Tree harvests not so sweet
INCREASING camphor laurel clearing across the Northern Rivers is threatening endangered plants and animals, according to conservationists and ecologists who believe the practice should be urgently reviewed.
Lorraine Vass, president of Friends of the Koala, said she has seen a dramatic increase in large-scale camphor harvesting in the past three months and believes much of it is being used to fuel the co-generation power plants at Broadwater and Condong sugar mills.
Camphor laurel was always earmarked to supplement an expected shortfall in the cane bagasse and trash required to fuel the co-generation plants, but recent droughts and floods have adversely affected the supply of cane refuse.
“It’s happening all over the place. Since September we’ve seen a tremendous increase in clearing,” Ms Vass said.
“It’s becoming very obvious driving around the region, and we are deeply concerned about damage to biodiversity, habitat for significant species, soil erosion and the risk of further weed infestation.
“Harvesting is in full swing in Tweed, Byron and Lismore with virtually no regulation. Contractors were also working in Ballina until that council insisted on the lodgement of a development application.”
Ms Vass said residents near a 40ha property recently cleared on Friday Hut Road in Byron Shire observed koalas migrating from the site with their young.
The co-generation plants are a $220 million renewable energy joint venture between the NSW Sugar Milling Co-operative and the State Government-owned Delta Electricity.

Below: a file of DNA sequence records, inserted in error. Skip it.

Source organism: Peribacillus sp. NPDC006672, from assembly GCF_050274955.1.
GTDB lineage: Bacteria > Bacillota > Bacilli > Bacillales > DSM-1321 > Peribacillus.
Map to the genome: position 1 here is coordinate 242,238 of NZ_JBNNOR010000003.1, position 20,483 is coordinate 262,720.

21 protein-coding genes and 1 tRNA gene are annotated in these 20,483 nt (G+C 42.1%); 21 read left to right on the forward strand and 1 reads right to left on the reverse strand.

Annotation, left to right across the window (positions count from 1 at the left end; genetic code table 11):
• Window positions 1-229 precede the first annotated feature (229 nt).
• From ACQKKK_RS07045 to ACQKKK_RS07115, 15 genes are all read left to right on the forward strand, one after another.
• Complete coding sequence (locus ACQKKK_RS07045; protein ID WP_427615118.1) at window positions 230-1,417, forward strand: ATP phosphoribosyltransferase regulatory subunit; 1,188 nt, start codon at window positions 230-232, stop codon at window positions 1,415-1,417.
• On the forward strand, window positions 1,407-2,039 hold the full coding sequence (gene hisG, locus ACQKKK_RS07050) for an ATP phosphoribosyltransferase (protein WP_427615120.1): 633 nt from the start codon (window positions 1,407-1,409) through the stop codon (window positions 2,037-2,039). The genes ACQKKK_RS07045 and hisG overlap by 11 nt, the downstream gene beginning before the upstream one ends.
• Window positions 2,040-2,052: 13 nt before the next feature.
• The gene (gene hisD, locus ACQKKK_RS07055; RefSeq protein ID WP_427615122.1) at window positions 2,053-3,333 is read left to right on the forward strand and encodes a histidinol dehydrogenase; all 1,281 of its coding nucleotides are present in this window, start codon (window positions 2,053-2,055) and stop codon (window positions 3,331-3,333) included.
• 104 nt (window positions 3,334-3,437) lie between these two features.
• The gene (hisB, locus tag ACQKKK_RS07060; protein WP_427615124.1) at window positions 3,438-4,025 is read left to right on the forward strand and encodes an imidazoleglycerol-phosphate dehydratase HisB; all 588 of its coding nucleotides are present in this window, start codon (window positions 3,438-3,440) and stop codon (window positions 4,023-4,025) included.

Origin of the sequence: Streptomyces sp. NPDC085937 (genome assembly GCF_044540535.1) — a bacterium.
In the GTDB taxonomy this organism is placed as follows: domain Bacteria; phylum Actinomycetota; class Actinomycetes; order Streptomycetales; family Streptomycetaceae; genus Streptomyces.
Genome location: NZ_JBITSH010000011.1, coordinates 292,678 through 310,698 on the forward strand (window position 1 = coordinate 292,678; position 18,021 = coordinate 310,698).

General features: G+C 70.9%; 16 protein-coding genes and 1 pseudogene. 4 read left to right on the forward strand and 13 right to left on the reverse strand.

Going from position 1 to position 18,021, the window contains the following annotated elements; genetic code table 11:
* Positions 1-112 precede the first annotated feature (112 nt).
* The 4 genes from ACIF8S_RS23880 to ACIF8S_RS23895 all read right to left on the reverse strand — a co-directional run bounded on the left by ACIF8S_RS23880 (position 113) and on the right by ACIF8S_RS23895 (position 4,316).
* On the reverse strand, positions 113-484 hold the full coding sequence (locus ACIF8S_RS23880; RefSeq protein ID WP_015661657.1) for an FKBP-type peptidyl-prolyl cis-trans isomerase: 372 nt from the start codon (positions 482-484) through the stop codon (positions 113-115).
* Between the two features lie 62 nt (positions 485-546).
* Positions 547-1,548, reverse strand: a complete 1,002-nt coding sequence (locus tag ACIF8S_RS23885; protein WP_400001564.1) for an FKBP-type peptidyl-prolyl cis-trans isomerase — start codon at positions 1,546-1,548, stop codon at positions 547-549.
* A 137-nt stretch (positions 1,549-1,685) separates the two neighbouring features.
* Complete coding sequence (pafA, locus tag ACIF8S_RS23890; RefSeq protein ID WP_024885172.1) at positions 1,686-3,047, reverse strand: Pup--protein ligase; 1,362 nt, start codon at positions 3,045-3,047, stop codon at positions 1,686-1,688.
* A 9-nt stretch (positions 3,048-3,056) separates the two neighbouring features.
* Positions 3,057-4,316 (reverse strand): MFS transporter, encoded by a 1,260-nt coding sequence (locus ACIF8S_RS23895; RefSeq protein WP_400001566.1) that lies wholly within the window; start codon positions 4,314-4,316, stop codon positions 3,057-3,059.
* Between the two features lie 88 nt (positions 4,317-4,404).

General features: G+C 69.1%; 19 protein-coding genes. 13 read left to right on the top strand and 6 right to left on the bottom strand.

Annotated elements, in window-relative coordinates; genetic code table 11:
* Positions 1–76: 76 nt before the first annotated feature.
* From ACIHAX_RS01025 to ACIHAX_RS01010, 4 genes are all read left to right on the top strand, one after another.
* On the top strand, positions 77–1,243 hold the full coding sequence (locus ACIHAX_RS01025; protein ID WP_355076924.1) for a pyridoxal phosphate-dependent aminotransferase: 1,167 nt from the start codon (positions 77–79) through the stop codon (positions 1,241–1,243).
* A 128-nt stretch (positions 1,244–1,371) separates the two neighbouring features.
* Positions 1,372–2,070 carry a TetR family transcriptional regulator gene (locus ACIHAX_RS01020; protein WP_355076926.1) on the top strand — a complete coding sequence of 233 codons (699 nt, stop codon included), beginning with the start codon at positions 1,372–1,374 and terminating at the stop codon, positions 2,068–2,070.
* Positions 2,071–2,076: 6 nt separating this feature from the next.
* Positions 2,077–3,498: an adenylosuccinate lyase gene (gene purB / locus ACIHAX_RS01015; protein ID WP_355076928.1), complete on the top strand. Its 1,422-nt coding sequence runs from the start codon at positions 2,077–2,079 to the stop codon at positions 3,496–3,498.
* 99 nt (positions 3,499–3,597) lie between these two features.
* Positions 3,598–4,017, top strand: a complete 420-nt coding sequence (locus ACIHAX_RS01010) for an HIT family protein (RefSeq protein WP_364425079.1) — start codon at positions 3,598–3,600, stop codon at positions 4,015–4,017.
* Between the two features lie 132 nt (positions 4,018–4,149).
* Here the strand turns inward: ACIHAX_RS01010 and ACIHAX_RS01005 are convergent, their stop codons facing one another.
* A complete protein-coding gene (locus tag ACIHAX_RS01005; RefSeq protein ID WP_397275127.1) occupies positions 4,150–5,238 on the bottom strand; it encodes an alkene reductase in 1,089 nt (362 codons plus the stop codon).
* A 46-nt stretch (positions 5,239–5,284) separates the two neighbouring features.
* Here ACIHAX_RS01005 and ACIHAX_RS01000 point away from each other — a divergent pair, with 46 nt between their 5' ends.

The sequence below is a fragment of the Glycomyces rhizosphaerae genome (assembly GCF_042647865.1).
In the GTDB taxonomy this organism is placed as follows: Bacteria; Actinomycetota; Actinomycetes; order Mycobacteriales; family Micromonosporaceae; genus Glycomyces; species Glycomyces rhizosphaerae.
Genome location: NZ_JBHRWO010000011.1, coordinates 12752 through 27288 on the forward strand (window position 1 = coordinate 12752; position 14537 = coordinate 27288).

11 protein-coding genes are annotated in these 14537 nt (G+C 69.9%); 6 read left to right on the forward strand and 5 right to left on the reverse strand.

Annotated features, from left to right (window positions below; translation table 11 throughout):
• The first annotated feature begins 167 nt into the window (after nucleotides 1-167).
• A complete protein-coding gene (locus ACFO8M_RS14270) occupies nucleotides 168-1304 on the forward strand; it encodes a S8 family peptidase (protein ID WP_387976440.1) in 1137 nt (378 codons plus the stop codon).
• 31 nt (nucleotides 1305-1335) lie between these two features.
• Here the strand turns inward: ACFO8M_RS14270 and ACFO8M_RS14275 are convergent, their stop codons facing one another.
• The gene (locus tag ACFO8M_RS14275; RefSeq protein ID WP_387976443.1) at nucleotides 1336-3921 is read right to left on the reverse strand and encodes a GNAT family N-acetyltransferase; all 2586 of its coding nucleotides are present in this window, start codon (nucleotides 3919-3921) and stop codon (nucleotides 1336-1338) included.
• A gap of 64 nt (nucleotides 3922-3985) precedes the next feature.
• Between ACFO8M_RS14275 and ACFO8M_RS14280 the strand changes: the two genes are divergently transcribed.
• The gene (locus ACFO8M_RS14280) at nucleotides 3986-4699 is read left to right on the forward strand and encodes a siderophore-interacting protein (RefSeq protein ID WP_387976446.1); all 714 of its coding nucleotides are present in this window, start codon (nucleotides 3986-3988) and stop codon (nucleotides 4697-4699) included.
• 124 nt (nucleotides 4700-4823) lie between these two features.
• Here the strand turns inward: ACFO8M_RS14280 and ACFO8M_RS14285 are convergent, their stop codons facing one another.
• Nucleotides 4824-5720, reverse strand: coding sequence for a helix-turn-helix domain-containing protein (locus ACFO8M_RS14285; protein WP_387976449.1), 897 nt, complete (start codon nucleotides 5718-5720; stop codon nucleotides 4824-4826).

The very viability of the plants is also being questioned due to a dramatic fall in renewable energy certificate prices following a flood of certificates on to the market after the Federal Government decided to heavily subsidise domestic solar energy.
Ms Vass said a forum including local governments, the Northern Rivers Catchment Authority, Department of Environmentm Climate Change and Water, Far North Coast Weeds, and Delta Energy was currently working on a voluntary code of practice for camphor clearing operations, but she believed more needed to be done.”
“We never seem to learn that short-term gain for the few usually results in a mess that others are left to clean-up, sometimes at considerable public expense,” she said.
Dr Claudia Catterall, from the School of Environmental Science and Management at Southern Cross University, shares Ms Vass’ concerns.
“We know camphor laurel is a weed but it is now firmly established in the landscape providing ecological benefits and cutting won’t eliminate it,” she said.
Dr Catterall said a reassessment of camphor laurel management and removal was urgently required as it now served a vital role in the survival of remnant rainforest species and provided wildlife habitat, corridors and food supply.
“It is a complex issue. We’re not against the removal of camphor laurel per se, but experts now recognise its ecological role,” she said.
“There is less than 1 per cent of the Big Scrub remaining and camphor laurel now provides potential for rainforest to persist in the area. The seeds of most rainforest trees and vines are spread by birds which also now rely on camphor laurel, and many rain- forest species grow beneath camphor laurel trees.
“There needs to be staged removal and replanting with native species to protect habitat and prevent erosion and weed infestation.
“Any clearing other than isolated paddock trees needs some sort of ecological assessment, and a buffer zone should be left around patches of remnant rainforest.”
Camphor laurel is listed as a noxious weed across all the Northern Rivers and therefore falls outside general tree preservation orders.